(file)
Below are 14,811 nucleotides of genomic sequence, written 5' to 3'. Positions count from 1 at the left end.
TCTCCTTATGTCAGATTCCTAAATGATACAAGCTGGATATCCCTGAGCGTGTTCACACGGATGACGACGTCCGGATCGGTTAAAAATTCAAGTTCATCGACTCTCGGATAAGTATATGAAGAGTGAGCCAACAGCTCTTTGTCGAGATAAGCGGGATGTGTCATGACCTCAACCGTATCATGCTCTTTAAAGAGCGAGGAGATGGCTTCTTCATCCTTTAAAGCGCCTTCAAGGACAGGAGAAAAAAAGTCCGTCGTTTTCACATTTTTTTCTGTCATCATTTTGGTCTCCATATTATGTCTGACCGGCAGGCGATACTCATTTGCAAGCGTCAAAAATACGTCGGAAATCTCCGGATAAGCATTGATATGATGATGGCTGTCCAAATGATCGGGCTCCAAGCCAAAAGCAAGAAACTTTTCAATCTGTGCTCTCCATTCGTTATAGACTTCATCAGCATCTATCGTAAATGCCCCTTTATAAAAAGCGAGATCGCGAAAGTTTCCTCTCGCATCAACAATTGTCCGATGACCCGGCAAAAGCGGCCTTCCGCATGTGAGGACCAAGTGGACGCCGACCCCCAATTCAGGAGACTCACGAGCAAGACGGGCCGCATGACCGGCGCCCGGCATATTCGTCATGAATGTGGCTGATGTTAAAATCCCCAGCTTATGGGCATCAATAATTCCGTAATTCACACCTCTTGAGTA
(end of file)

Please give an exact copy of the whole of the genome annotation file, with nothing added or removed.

Below are 14,811 nucleotides of genomic sequence, written 5' to 3'. Positions count from 1 at the left end.
TCTCCTTATGTCAGATTCCTAAATGATACAAGCTGGATATCCCTGAGCGTGTTCACACGGATGACGACGTCCGGATCGGTTAAAAATTCAAGTTCATCGACTCTCGGATAAGTATATGAAGAGTGAGCCAACAGCTCTTTGTCGAGATAAGCGGGATGTGTCATGACCTCAACCGTATCATGCTCTTTAAAGAGCGAGGAGATGGCTTCTTCATCCTTTAAAGCGCCTTCAAGGACAGGAGAAAAAAAGTCCGTCGTTTTCACATTTTTTTCTGTCATCATTTTGGTCTCCATATTATGTCTGACCGGCAGGCGATACTCATTTGCAAGCGTCAAAAATACGTCGGAAATCTCCGGATAAGCATTGATATGATGATGGCTGTCCAAATGATCGGGCTCCAAGCCAAAAGCAAGAAACTTTTCAATCTGTGCTCTCCATTCGTTATAGACTTCATCAGCATCTATCGTAAATGCCCCTTTATAAAAAGCGAGATCGCGAAAGTTTCCTCTCGCATCAACAATTGTCCGATGACCCGGCAAAAGCGGCCTTCCGCATGTGAGGACCAAGTGGACGCCGACCCCCAATTCAGGAGACTCACGAGCAAGACGGGCCGCATGACCGGCGCCCGGCATATTCGTCATGAATGTGGCTGATGTTAAAATCCCCAGCTTATGGGCATCAATAATTCCGTAATTCACACCTCTTGAGTA